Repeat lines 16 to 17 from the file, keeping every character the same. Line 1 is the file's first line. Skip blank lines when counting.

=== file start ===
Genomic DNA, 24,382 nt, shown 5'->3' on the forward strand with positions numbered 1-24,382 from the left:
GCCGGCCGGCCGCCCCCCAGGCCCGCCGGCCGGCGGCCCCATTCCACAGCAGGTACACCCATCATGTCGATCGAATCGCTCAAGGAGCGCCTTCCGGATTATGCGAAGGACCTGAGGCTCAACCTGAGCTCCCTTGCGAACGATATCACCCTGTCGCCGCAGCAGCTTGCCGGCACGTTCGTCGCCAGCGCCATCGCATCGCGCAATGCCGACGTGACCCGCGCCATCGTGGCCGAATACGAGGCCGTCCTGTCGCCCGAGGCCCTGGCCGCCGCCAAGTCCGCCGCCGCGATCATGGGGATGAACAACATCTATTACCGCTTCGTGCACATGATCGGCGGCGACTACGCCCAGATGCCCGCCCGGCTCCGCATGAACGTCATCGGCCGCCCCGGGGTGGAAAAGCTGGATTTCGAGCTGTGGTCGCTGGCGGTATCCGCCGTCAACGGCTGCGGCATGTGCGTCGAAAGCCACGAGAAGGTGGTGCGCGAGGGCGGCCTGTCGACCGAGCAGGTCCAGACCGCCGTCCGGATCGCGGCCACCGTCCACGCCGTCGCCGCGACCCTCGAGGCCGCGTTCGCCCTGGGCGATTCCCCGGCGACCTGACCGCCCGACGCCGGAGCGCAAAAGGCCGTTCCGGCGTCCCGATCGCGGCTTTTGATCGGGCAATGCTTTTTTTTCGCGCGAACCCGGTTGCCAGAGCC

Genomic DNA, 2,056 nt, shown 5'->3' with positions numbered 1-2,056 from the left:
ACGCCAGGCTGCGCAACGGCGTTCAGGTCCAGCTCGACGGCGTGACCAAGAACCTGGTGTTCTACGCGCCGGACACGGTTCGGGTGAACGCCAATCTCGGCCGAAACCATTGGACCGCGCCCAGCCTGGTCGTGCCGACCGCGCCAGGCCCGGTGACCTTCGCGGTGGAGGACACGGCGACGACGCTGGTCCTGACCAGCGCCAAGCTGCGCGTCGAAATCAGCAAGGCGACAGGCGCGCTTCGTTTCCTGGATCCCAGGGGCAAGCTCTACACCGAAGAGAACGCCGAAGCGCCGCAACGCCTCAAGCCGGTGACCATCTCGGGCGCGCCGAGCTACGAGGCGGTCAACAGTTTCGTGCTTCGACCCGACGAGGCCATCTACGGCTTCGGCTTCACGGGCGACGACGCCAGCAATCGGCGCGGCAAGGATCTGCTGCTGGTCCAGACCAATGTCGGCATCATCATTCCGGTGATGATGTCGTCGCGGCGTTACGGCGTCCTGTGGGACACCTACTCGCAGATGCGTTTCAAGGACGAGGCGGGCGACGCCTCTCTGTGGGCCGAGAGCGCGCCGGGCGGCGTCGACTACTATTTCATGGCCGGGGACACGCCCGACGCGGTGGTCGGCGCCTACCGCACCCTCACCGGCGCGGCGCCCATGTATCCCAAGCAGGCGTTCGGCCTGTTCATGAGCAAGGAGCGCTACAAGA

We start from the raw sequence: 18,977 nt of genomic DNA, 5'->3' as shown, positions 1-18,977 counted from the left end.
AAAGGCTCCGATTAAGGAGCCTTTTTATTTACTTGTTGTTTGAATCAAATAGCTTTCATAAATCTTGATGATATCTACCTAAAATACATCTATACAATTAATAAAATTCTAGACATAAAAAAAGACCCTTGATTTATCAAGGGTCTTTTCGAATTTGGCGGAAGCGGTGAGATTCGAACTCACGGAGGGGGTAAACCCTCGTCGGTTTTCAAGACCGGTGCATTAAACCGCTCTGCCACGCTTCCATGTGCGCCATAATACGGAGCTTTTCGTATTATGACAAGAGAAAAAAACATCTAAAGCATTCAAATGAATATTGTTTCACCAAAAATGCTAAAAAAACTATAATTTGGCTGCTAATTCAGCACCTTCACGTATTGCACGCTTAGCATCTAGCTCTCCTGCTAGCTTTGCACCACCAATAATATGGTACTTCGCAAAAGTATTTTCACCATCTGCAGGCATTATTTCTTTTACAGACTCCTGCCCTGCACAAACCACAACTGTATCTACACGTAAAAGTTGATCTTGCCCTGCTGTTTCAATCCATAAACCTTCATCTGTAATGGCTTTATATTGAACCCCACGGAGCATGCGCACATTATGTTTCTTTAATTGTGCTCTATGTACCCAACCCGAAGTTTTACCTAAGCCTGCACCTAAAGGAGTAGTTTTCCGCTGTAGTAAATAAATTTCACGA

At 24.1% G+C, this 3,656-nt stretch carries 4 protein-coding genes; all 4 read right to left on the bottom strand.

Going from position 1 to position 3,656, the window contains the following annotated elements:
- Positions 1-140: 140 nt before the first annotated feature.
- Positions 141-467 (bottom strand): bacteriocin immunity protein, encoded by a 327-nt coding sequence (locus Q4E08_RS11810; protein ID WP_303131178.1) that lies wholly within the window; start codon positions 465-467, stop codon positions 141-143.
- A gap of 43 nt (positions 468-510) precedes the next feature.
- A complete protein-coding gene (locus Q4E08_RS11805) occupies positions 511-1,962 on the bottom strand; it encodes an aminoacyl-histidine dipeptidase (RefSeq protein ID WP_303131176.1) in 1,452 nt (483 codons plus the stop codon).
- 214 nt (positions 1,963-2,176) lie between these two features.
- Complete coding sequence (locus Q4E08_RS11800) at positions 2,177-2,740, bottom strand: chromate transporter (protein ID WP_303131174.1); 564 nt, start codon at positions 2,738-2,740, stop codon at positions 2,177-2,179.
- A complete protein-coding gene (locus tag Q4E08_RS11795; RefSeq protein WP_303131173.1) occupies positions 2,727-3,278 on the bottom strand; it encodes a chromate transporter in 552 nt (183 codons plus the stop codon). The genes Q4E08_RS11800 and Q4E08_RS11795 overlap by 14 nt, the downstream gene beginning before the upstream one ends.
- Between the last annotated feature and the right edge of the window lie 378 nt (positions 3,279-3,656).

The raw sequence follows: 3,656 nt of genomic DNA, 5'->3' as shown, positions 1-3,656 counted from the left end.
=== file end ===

- Between the last annotated feature and the right edge of the window lie 378 nt (positions 3,279-3,656).

The raw sequence follows: 3,656 nt of genomic DNA, 5'->3' as shown, positions 1-3,656 counted from the left end.